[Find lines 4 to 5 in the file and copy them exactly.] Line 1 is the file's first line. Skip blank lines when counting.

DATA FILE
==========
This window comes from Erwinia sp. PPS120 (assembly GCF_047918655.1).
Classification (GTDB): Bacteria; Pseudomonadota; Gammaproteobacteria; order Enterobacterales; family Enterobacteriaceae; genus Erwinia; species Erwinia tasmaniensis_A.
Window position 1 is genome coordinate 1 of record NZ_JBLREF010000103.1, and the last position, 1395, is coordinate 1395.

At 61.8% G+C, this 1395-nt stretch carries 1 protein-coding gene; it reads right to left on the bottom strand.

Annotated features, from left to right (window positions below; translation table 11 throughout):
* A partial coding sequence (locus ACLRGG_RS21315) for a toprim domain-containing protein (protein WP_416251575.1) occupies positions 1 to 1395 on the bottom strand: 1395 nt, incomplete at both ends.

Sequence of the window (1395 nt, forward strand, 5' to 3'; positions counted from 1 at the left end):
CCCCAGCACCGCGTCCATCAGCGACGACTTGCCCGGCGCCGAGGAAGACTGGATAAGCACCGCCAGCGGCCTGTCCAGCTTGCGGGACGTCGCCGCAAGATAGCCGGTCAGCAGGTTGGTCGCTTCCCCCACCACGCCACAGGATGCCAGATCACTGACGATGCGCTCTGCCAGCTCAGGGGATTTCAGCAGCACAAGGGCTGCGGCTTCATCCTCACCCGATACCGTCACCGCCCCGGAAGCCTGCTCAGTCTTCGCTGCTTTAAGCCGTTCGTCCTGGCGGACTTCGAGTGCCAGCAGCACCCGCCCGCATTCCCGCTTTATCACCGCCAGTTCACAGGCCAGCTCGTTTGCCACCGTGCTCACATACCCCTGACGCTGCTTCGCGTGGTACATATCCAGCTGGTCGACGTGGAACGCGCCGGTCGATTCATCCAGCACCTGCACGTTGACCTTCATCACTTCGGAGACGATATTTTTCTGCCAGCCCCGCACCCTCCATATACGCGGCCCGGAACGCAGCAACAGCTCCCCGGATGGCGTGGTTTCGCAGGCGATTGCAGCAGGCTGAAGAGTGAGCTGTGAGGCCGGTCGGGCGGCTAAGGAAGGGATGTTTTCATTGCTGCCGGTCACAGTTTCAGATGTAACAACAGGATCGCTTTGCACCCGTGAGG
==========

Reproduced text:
At 61.8% G+C, this 1395-nt stretch carries 1 protein-coding gene; it reads right to left on the bottom strand.

Annotated features, from left to right (window positions below; translation table 11 throughout):